Open Access

Local apoptosis promotes collagen production by monocyte-derived cells in transforming growth factor β1-induced lung fibrosis

  • Xueyan Peng1,
  • Susan K Mathai1,
  • Lynne A Murray2,
  • Thomas Russell1,
  • Ronald Reilkoff1,
  • Qingsheng Chen1,
  • Mridu Gulati1,
  • Jack A Elias1,
  • Richard Bucala1,
  • Ye Gan3 and
  • Erica L Herzog1Email author
Contributed equally
Fibrogenesis & Tissue Repair20114:12

DOI: 10.1186/1755-1536-4-12

Received: 28 January 2011

Accepted: 17 May 2011

Published: 17 May 2011

Abstract

Background

Collagen-containing leukocytes (CD45+Col-I+) accumulate in diseased and fibrotic tissues. However, the precise identity of these cells and whether injury is required for their recruitment remain unknown. Using a murine model of pulmonary fibrosis in which an inducible, bioactive form of the human transforming growth factor (TGF)-β1 gene is targeted to the lung, we characterized the cell surface phenotype of collagen-containing CD45+ cells in the lung and tested the hypothesis that apoptotic cell death responses are essential to the accumulation of CD45+Col-I+ cells.

Results

Our studies demonstrate that CD45+Col-I+ cells appearing in the TGF-β1-exposed murine lung express markers of the monocyte lineage. Inhibition of apoptosis via pharmacological caspase blockade led to a significant reduction in CD45+Col-I+ cells, which appear to accumulate independently of alternatively activated macrophages. There are also increased levels of apoptosis and greater numbers of CD45+Col-I+ in the lung tissue of patients with two distinct forms of fibrotic lung disease, idiopathic pulmonary fibrosis and connective tissue disease-related interstitial lung disease, when compared to lung from healthy normal controls. These findings are accompanied by an increase in collagen production in cultured monocytes obtained from subjects with fibrotic lung disease. Treatment of these cultured cells with the caspase inhibitor carbobenzoxy-valyl-alanyl-aspartyl-[O-methyl]-fluoromethylketone (Z-VAD/fmk) reduces both apoptosis and collagen production in all subjects.

Conclusions

Interventions that prevent collagen production by monocytes via modulation of caspase activation and of apoptosis may be ameliorative in monocyte-associated, TGF-β1-driven processes such as pulmonary fibrosis.

Background

The CD14+ fraction of peripheral blood contains heterogeneous monocyte progenitors with important roles in tissue injury and repair [1]. A subpopulation of monocytes differentiates into fibrocytes by acquiring a fibroblast-like morphology, gaining expression of collagen I and CD34 while losing CD14 expression [2]. Fibrocytes accumulate in transforming growth factor (TGF)-β1-exposed tissues [3] and are associated with an array of fibrosing disorders including asthma, pulmonary fibrosis, and scleroderma [46]. Due to the considerable variability in methods used to identify these cells, controversy exists as to their true phenotype [7, 8] though the presence of fibrocytes in several forms of fibrosis is now well established. The mechanism(s) through which fibrocytes and related CD45+ collagen (Col)-I+ cells contribute to fibrosis remain unclear, but may be related to immunological regulation of effector cell phenotypes [9] as well as direct production of extracellular matrix proteins or α-smooth muscle actin (SMA) production [10, 11]. This phenotype is specialized for the characteristics that might be required for repair. However, while the administration of human fibrocytes to severe combined immunodeficiency (SCID) mice requires coadministration of bleomycin to result in pathology [12], requirement for injury in the accumulation of CD45+Col-I+ in the TGF-β1-exposed murine lung has not been shown.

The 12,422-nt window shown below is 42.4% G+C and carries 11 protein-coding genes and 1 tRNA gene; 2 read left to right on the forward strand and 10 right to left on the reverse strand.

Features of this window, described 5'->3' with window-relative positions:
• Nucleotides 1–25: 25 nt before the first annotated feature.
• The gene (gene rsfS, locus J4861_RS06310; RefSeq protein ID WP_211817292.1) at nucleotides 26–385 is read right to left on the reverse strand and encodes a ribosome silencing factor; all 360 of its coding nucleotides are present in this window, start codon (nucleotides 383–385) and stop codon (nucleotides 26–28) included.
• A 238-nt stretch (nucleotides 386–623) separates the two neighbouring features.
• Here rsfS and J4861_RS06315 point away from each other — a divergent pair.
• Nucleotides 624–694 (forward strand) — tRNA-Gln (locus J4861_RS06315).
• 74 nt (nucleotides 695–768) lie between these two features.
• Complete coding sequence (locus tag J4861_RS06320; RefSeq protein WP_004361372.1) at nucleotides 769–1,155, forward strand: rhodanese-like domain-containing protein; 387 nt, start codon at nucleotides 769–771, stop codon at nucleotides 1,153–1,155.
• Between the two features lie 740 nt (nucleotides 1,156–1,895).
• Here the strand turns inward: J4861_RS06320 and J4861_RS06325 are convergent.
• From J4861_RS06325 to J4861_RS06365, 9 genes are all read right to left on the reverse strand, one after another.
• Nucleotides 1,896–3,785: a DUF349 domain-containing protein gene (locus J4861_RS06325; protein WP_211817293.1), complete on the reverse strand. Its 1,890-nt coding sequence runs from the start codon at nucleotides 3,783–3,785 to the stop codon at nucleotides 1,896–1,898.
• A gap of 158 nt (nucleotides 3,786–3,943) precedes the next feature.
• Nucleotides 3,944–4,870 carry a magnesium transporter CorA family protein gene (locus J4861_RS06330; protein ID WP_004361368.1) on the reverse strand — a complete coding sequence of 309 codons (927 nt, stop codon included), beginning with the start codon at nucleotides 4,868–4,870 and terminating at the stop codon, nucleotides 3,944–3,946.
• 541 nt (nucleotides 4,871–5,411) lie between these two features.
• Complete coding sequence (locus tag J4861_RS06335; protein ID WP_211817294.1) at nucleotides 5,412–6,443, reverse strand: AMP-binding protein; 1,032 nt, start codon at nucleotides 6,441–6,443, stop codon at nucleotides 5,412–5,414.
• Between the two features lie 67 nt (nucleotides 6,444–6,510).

Pulmonary fibrosis is a progressive and often fatal disease for which there are no effective therapies. The current paradigm of pulmonary fibrosis pathogenesis includes recurrent epithelial cell death responses with subsequent recruitment of a monocyte-derived inflammatory infiltrate and the eventual development of myofibroblast activation [13]. These events are believed to be heavily influenced by TGF-β1 [1417]. While the precise type of injury initiating these events remains unknown, substantial evidence supports a role for apoptosis as a contributing factor [1820]. Elevations in circulating and/or tissue CD45+Col-I+ cells have are seen in a broad array of fibrosing lung diseases including idiopathic pulmonary fibrosis (IPF) [4], asthma [5], post-transplant bronchiolitis obliterans syndrome [21], and scleroderma [6]. Many of these diseases are associated with abnormalities in apoptosis [19, 22, 23]; however, a relationship between CD45+Col-I+ cells, specifically fibrocytes, and apoptosis has not been previously assessed.